Is she a good baby?
Over the past several weeks, and I’m sure it will continue in the weeks to come, people have asked me if Willow is a good baby. Before reading an article in regards to co-sleeping, I would have simply beamed a smile and replied a resounding, “ABSOLUTELY!” After reading the article, I must pause.
The article discussed the benefits of mother and baby being close. Newborn humans are intellectually unprepared for basic tasks, unlike other mammals. This particular article argued for mother and infant humans to spend most days essentially bound to one another. (Baby wearing, breastfeeding, and co-sleeping.) At the end of the article, it had a statement that American practices of parenthood had given rise to the notion of a good baby—one that didn’t cry, but immediately slept through the night and just sat quietly when awake. The author said this was an unwarranted expectation of newborn babies.
A few days passed with this thought constantly running through my head; the notion of a good baby is absurd, an unwarranted expectation. It was a lofty, and sadly, disappointing goal. In America, we are distraught when our child doesn’t immediately sleep through the night or spends an hour crying inconsolably. I began to rethink what a good baby meant.
We have neglected to use the proper terminology in our culture today. Apparently, the English language doesn’t matter. Grammar has been tossed aside and we speak an ignorant dialect from that of years ago. We have discarded many valuable words and punctuation properties because it was difficult; as a result, we have become foolish. There were several more appropriate expressions and idioms in Shakespeare’s day.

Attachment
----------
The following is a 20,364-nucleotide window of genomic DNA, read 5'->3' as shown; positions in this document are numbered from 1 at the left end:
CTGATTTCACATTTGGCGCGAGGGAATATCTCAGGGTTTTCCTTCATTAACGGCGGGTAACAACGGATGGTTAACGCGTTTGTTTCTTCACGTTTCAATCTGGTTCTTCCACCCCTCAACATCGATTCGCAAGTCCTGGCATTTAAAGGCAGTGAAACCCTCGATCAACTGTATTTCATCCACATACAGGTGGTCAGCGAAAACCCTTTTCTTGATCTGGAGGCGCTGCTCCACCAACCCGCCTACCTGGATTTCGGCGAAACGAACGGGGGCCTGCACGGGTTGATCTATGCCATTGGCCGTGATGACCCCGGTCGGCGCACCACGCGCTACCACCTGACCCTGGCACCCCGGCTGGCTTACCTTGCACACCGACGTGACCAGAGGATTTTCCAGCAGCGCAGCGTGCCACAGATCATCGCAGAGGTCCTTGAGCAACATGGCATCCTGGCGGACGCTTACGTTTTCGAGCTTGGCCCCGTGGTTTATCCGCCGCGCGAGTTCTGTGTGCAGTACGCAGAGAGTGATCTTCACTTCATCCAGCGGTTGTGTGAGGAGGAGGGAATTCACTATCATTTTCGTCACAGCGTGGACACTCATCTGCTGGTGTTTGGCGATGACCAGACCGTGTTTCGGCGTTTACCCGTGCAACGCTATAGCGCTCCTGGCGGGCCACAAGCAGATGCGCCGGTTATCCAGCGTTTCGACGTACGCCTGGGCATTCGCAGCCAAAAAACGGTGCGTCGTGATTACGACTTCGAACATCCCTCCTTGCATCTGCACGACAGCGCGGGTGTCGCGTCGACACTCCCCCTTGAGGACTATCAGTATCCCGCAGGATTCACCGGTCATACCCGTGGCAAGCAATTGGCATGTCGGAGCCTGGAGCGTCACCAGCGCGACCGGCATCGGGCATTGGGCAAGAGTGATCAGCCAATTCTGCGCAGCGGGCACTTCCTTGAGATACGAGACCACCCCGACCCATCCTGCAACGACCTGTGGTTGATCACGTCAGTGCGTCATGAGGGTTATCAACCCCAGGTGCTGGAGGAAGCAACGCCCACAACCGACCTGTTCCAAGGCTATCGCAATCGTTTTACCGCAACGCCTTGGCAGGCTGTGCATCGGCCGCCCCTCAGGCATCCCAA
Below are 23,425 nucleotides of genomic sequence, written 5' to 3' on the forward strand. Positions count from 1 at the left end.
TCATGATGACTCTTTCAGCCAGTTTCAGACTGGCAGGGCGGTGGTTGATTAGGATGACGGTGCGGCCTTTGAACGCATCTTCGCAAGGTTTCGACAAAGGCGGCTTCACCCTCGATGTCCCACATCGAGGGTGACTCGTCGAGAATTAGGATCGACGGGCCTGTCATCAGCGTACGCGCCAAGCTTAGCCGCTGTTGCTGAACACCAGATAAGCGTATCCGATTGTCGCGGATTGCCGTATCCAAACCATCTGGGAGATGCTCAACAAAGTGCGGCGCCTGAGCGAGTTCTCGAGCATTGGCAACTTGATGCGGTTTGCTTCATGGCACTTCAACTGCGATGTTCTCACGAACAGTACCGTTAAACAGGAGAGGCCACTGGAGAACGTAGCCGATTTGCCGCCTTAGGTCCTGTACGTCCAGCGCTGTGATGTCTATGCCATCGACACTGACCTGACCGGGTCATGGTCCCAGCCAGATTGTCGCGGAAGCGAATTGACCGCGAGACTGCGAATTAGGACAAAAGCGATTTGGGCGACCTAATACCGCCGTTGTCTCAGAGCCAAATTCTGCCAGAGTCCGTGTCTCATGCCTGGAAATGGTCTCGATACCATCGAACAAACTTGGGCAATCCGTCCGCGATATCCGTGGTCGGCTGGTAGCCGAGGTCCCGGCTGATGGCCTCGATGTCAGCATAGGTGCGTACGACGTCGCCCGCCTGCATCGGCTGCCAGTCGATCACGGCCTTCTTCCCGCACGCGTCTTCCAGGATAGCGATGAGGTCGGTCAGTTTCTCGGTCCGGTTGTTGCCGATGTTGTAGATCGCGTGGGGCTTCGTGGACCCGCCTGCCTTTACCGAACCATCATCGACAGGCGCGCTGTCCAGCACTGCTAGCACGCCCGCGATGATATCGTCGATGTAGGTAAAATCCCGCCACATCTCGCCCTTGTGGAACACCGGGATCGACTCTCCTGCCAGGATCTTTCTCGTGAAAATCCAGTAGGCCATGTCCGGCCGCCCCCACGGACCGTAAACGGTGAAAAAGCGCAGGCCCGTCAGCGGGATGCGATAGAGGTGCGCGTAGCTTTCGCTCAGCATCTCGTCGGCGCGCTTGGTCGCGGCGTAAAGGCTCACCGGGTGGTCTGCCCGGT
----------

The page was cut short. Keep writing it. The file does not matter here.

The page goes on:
I state the above simply to say that people don’t mean good, they mean fussy. We should ask that instead.
As a Christian, I believe sin entered the world with Adam and Eve. We are all sinful from birth until we repent and trust Jesus Christ. Now, it isn’t in this thread and is very much a loaded topic, but I know some are asking about a stillborn baby and his or her fate. I’m not sure and I’m wrestling with these questions currently. (Aside: Read The Bible Made Impossible by Christian Smith; I’m being challenged and he is addressing, or at least asking the same questions I am on issues like the one mentioned previously.) Anyways, since sin entered the world, we are all “bad” until cleansed by Jesus blood through trust in his lordship.
However, if we look at babies without the backdrop of morality, we can say that babies are neither good nor bad, really. Babies can not make decisions to hurt others consciously. In most people’s notions of bad it is intended that there is disobedience or willful harm being inflicted on another. Babies can’t do either. Infants simply have needs and being fussy is a means of satisfying those needs from their mothers, fathers, or other caregiver.
So no, Willow isn’t a good baby nor is she a bad baby. Willow is just a baby. She has needs and cries in accordance with her desire to have those needs met. Yet, no she is not really a fussy baby. Willow really only cries when she is hungry.
I guess that if you think that defines good then sure, but I’ll stand by that she is neither good nor bad, yet (when leaving morality position out of the equation). She just is. Willow is just my precious, relatively calm baby. I love her, cries and all.